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Call Of Duty: Vanguard Review – A Tumultuous Trinity



Call of Duty: Vanguard is a three game story. As is sometimes the case, several pillars lift the package – and one lowers it. Vanguard’s campaign is weak, but multiplayer and zombies carry the title to victory. Let’s break down each experience.

It is important to keep in mind what is currently going on within Activision Blizzard regarding the ongoing allegations regarding work culture. The California Department of Fair Employment and Housing (DFEH) lawsuit against the company is over a reported toxic work culture. The bulk of the prosecution focuses on “violations of state civil rights and equal pay laws”, particularly in relation to the treatment of women and other marginalized groups. To learn more about the proceedings to date, including the details listed in the Activision Blizzard lawsuit, please see our previous cover here.

We will fix the problem first; The campaign is ambitious and beautiful, taking players to several key locations including Stalingrad, the Pacific, and even North Africa. While this features excellent environmental diversity, and its haunting soundtrack begs for blood to be pumped, everything around these elements remains in the doldrums. Since the story jumps from scene to scene, neither character has any weight. These are lifeless pieces of cardboard that don’t even reach the level of one-note action movies.

These characters are placed in boring segments that are as dull as it gets and stereotypical, with no real opportunity to shine. While large arenas full of opponents to contend with is nothing new to Call of Duty, engaging in the non-arena segments is even more tiring. There is no cool subterfuge mission to break the grind, only tasks that will leave you begging to just clean up another killing room. It’s a shame, because some of these storylines and characters feel like they should have been dunks.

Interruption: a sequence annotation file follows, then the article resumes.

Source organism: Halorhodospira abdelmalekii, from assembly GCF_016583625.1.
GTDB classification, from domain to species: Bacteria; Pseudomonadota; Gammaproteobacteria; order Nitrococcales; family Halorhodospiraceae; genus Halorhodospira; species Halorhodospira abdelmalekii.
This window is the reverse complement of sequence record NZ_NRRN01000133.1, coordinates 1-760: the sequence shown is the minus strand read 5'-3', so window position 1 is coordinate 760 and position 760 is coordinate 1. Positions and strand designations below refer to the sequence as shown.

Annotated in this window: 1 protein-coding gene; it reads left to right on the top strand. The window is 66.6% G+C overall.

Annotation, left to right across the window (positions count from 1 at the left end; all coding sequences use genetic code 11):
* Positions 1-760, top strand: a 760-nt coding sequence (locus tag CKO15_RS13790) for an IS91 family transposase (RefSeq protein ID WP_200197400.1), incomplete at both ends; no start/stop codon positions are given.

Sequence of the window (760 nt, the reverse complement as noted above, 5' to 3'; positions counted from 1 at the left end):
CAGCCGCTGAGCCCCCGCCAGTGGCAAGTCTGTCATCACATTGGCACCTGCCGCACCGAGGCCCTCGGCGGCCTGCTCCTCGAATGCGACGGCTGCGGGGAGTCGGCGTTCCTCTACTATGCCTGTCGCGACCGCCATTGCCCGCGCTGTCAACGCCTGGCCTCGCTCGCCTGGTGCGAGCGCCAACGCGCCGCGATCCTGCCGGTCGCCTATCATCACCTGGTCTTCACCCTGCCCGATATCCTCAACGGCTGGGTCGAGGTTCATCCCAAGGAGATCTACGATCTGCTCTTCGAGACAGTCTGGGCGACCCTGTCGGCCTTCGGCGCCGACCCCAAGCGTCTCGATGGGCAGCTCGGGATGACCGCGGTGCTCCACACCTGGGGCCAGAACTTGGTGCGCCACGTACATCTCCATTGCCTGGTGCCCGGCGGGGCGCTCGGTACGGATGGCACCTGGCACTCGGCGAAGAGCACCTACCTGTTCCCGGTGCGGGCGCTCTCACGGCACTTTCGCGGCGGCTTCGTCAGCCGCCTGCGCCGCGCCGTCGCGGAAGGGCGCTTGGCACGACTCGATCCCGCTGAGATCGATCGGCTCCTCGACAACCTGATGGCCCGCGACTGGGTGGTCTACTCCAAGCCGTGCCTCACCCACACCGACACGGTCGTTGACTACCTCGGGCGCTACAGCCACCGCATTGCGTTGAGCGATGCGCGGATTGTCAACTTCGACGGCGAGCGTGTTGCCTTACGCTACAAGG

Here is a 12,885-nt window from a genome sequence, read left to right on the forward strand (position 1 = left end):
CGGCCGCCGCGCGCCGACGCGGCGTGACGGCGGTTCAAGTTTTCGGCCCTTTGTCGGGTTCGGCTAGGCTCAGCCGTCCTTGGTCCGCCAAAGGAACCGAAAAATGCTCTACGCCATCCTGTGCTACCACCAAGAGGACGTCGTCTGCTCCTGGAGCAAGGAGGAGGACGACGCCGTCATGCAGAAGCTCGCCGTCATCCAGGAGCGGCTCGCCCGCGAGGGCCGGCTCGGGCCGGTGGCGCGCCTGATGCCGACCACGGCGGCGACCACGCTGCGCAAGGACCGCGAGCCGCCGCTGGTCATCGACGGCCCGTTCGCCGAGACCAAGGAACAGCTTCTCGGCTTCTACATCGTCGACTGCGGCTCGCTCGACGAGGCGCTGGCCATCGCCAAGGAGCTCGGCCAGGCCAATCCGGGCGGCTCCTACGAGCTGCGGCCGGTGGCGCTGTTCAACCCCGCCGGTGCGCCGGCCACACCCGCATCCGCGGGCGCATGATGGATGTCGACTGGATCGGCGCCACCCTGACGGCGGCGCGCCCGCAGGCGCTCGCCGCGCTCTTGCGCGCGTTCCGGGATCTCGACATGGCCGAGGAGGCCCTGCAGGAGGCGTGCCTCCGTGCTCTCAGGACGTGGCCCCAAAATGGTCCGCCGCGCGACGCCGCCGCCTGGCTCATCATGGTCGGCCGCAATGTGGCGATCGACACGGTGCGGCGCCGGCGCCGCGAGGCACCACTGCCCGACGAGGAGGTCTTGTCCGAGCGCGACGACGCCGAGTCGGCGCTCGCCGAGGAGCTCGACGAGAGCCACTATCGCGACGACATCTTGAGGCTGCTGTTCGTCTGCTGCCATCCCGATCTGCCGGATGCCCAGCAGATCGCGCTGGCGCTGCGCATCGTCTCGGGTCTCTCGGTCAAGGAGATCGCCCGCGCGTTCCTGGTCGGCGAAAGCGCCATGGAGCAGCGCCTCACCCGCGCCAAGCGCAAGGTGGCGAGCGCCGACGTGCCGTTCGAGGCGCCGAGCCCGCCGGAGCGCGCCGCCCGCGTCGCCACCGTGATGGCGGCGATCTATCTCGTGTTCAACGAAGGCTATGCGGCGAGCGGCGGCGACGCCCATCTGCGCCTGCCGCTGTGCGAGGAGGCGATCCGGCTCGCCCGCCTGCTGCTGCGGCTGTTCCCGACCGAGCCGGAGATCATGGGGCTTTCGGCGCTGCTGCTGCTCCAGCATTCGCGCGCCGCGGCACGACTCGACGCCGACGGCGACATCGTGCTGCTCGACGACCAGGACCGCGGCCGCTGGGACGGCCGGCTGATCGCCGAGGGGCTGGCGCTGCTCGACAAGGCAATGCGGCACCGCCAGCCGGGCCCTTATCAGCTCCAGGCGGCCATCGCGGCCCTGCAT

Vanguard has all the attributes of a ready-made Enemy at the Gates sniper versus sniper scenario. Unfortunately, he drops the bullet and delivers one arena after the next full of garbage to kill without ever realizing this sniper fantasy. You have to run under the desks, fighting an endless flurry of flashes of light, as you climb rocks and walls. Insanely boring stealth segments of trial and error are shockingly juxtaposed with bombastic action sequences. I found it surprising that one of the characters in the game has essentially superhero powers, allowing them to see enemies through view-obstructing landscapes and automatically aim on demand with a combination of divine vision and bullet time. The multitude of storylines and segments are magnificent, but beauty cannot save this trip.

The narrative never decides whether it wants to stay grounded in the harsh realities of WWII or go after Ham, with absurd caricatures of whiny villains who would be more comfortable in a bad comic. This dissonance is pronounced, bizarre, and runs through the lifeblood of the whole experience. Call of Duty campaigns tend to go from weird to dramatic to emotional resonance – this one is none and is easy to ignore. I’m going to marvel at how this campaign has left the impression that a badass, revenge-fueled sniper storyline is stuck in traffic for years to come.